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What my wife and I truly love about hiking can be distilled down to three critical components: (1) hot coffee in the morning, (2) lunch with a view, and (3) a hot shower to close things down. Sure, warm clothes, a soft sleeping pad and beautiful weather are not frowned upon, but for us these are the three legs of the stool. We’d structured our trip to Glacier National Park, a stunningly beautiful, inconceivably photographic hiking mecca at the northern end of the U.S. rocky mountains, around this checklist and we had, with much focus, determination and perhaps a bit of inflexibility, managed to check all three boxes off each day on the first four days of our trip.

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On the fourth night the rain had started early enough post shower for us to skip the campfire conversation and hot chocolate and retreat to the protection of the tent.  After covering fifty miles in four days, the soft patter of rain on the Nylon Ripstop fly and the synthetic goodness of a Big Agnes down sleeping bag on top of a Paco Pad had quickly ushered us to sleep.

For those who aren’t familiar with the term, a “Paco Pad” is the Rolls Royce of sleeping pads, more expensive than most tents they’re used inside of and more comfortable than a soft sand beach with marshmallow pillows. We had been graciously loaned these pads by the company we’d hired to show us around the park, Glacier Guides. The pads are, I am told, the choice for most river guides because they have an invaluable ability to float, they are extremely waterproof, and they do come in sizes large enough for a small band of refugees (and maybe one small terrier) to flee Cuba on. I’m also told you can use them to pad the sharp edges of your beer cooler, which may be their most important feature of all.

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As the world slowly came back into focus inside the dusky blue glow of our tent many hours after falling asleep on one of these treasures I realized there was an inquisitive voice floating questions at us from outside.

“Guys…are you okay in there?” our guide Jen asked with a hint of amusement in her voice.

“Uh…yeah, all parts seem to be moving as expected” I responded without much consideration.

“That’s good.” A pause as she moved on to the more important question. “Are you dry in there?”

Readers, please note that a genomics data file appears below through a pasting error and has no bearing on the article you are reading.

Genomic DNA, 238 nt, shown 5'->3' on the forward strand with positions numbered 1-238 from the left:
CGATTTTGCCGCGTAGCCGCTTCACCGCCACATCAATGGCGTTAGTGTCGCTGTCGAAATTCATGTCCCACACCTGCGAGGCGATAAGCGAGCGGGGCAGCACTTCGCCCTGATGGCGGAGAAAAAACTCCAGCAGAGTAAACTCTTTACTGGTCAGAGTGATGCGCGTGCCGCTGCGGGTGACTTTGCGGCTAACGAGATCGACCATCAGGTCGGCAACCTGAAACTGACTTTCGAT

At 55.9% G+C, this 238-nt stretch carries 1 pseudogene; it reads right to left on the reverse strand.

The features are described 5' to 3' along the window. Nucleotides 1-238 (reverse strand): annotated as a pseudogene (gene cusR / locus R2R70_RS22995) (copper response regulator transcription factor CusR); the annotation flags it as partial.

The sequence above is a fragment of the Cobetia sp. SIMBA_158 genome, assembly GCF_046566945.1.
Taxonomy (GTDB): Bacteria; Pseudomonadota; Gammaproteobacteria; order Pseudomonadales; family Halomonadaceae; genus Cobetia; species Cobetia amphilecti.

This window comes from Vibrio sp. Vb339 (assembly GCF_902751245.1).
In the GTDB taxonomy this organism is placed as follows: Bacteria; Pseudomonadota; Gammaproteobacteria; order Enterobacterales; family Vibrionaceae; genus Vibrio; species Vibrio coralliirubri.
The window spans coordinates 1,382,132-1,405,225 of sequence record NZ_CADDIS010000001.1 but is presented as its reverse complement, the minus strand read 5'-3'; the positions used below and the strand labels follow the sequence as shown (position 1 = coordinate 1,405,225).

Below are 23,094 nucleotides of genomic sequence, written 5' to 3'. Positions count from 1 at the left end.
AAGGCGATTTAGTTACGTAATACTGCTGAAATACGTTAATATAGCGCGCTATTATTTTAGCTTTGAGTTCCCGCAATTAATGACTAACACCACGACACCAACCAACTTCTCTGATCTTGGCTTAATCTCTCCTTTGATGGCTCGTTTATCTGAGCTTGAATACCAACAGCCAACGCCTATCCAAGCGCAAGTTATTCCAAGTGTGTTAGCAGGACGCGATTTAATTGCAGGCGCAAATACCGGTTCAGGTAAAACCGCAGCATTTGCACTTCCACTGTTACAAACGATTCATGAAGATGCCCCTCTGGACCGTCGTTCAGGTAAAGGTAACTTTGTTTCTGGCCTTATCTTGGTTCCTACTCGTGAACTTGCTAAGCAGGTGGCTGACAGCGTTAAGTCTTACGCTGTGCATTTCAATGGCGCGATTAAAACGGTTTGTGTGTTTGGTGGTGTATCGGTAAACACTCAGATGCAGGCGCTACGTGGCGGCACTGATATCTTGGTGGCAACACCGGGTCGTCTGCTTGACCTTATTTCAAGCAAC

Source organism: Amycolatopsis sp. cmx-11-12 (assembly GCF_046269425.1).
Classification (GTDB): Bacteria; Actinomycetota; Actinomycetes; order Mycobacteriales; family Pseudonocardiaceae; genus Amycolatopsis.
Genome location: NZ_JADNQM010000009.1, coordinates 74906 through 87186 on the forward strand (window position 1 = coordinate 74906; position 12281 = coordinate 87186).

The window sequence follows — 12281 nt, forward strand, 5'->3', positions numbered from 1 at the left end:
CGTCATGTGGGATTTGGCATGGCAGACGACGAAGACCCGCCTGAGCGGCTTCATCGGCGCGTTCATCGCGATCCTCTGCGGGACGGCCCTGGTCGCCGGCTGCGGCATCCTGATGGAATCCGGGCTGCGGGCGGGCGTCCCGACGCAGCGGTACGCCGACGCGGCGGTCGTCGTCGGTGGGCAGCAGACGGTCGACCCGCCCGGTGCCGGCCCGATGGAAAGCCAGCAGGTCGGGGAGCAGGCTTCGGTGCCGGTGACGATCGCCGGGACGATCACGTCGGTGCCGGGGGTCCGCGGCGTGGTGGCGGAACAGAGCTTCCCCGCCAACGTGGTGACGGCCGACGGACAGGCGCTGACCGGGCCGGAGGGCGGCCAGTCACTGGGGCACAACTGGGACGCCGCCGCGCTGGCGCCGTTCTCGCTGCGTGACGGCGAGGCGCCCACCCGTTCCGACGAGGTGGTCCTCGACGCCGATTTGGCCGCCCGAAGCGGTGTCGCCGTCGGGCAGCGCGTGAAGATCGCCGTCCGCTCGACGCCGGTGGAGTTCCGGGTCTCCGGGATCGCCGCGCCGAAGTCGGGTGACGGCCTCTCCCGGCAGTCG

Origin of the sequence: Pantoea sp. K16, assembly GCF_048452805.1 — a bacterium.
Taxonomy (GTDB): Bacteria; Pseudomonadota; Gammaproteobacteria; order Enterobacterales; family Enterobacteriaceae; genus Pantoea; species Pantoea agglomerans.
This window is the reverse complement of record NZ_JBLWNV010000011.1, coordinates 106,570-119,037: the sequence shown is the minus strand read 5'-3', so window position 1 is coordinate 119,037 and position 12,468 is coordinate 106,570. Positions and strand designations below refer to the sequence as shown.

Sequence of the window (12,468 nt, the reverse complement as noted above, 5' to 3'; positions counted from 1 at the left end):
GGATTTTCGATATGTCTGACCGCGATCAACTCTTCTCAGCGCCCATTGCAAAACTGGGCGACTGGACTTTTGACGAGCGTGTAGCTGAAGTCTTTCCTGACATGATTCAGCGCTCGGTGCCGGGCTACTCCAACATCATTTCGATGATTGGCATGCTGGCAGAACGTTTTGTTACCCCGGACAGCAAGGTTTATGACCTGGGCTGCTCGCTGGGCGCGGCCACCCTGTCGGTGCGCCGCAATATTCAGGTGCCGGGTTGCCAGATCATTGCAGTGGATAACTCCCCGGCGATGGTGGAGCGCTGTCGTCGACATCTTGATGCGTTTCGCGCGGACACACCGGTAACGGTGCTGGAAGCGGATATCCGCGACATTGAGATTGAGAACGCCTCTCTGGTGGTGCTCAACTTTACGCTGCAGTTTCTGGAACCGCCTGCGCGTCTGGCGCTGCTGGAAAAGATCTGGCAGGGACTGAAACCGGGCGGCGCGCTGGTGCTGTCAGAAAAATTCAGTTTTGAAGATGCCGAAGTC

When waking up after a night of steady rain this is typically not the question you’d like to hear from someone standing outside of your tent. On this particular occasion the question was asked with the hint of concealment and punctuated with an intonation of impending revelation. I reacted how one would expect a person inside a tent to respond to that particular question, with a quick police-style pat down of my sleeping bag, the smelly clothes scattered around my head, and the floor beneath my sleeping pad.

After a second pat down I accepted that all important items were perfectly dry, but an interesting thing happened as I continued to investigate.  Really, the best way to describe what happened next is with a sound; that sound would be BLOOP.  I’m not sure if that was really the sound the water made as I poked the bubbled-up floor of my tent with an index finger and watched a ripple expand from the water bladder surrounding all sides of my Paco Pad island, but that’s not important.

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After a second and third gratuitous poke we decided to evacuate the tent.  As we unzipped the circular mesh tent door we discovered that our shelter was positioned ever so perfectly in the middle of a pool of muddy ankle deep water.  A quick splash through the pond, a photograph, and a jerk of the tent to higher ground put us in good standing again.  As we dragged our gear out and broke down this 10 year old, heavily used tent we didn’t find an inch of damp cloth, not a single bead of moisture on the inside (thank you, Kelty).  Some trips, against all odds, manage to avoid all attempts at unpleasantness and this trip to Glacier had succeeded at accomplishing just that.

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We ended up spending that last day circling Rising Wolf Mountain, a massive, glacially-carved hunk of granite overlooking Two Medicine Lake.  Our mandatory coffee was sipped at a small diner in the company of local farmers, lunch in the company of a chilly, low sitting cloud on top of a ridge, looking down at two alpine lakes thousands of feet below us. After lunch we’d headed higher, disappearing into the clouds that had settled on the mountain top. We’d traversed the pass gingerly, across narrow ledges dusted with snow from the previous night’s storm. On a rare occasion, when the clouds felt like we had earned it, they’d break and give us a peak at of the U-shape valleys below and the glaciers sitting like cream colored throw blanket on the peaks across their expanses; and after 17 miles, when the choice was given to us to take a boat or hike two more miles, we’d hiked.

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